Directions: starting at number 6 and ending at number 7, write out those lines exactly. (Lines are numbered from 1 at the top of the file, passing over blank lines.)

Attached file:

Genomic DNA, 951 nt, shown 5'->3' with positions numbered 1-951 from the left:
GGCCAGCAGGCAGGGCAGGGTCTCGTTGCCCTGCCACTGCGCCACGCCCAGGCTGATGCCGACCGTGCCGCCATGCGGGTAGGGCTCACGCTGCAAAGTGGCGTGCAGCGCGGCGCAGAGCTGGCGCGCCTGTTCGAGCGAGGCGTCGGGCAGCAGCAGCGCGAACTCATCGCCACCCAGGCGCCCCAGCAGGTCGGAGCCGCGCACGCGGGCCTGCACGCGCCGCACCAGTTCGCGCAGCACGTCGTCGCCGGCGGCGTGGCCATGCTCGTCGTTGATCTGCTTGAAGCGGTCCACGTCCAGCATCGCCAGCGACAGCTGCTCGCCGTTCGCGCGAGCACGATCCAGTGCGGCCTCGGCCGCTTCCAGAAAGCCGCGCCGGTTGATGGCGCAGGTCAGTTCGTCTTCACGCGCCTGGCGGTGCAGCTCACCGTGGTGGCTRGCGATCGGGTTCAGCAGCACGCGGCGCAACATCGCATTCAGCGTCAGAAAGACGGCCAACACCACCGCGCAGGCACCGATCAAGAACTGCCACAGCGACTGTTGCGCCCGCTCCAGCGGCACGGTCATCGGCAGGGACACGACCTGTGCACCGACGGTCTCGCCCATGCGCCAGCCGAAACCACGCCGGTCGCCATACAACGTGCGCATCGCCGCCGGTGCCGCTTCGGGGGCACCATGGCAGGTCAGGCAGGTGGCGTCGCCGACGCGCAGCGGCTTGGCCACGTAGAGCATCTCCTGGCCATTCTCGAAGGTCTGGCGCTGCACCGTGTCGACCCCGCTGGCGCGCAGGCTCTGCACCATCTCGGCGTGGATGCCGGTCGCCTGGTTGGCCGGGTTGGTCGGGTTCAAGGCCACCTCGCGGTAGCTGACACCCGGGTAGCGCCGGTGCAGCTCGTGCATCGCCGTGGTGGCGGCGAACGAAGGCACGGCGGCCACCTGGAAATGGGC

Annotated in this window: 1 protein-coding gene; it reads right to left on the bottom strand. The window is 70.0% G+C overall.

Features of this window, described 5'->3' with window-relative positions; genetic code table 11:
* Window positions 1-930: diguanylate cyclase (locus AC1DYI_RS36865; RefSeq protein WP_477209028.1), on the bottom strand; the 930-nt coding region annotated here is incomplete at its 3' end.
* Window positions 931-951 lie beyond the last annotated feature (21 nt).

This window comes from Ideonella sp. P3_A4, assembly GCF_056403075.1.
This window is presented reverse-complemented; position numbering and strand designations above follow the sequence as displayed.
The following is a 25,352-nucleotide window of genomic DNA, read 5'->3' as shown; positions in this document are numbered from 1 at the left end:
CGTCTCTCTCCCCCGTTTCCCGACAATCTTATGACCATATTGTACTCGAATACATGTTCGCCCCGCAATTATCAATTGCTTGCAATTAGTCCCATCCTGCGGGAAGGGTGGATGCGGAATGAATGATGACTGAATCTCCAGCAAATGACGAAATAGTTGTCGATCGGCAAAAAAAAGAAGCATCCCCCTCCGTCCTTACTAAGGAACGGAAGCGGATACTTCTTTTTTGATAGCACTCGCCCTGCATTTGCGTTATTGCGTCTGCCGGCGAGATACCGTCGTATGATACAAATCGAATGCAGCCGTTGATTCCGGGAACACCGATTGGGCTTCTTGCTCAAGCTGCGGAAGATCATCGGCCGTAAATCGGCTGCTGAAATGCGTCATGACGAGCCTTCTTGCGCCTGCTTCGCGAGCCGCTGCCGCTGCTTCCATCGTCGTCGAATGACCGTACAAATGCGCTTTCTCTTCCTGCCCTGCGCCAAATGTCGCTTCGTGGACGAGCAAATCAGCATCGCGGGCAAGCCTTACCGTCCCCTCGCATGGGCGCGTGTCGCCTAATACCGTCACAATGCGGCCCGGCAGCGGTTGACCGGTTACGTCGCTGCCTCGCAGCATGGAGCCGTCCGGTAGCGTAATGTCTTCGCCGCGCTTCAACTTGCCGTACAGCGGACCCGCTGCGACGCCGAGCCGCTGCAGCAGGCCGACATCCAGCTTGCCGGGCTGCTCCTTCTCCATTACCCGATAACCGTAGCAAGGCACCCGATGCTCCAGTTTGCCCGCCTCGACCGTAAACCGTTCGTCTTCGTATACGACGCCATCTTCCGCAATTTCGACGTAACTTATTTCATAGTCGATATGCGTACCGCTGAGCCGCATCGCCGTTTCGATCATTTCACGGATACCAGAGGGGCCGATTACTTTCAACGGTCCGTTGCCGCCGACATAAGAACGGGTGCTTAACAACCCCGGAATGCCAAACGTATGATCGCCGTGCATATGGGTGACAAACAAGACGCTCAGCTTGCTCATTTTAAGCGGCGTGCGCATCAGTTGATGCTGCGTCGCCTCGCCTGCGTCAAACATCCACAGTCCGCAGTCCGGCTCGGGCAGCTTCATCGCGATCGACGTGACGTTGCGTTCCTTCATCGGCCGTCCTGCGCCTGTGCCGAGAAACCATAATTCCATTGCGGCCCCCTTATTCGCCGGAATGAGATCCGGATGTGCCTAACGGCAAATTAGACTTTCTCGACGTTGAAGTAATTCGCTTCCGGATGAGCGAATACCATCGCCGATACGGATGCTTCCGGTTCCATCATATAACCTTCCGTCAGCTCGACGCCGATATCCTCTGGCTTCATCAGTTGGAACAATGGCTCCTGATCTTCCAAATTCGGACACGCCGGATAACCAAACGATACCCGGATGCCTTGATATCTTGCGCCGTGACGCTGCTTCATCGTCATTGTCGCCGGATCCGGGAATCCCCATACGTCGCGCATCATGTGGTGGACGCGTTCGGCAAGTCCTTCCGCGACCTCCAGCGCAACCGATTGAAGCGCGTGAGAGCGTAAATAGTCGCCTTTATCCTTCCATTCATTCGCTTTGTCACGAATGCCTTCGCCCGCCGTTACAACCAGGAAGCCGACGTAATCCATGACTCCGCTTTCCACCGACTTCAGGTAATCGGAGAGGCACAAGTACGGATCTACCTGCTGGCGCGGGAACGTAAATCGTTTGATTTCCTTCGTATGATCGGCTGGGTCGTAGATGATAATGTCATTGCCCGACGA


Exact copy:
* Window positions 931-951 lie beyond the last annotated feature (21 nt).

This window comes from Ideonella sp. P3_A4, assembly GCF_056403075.1.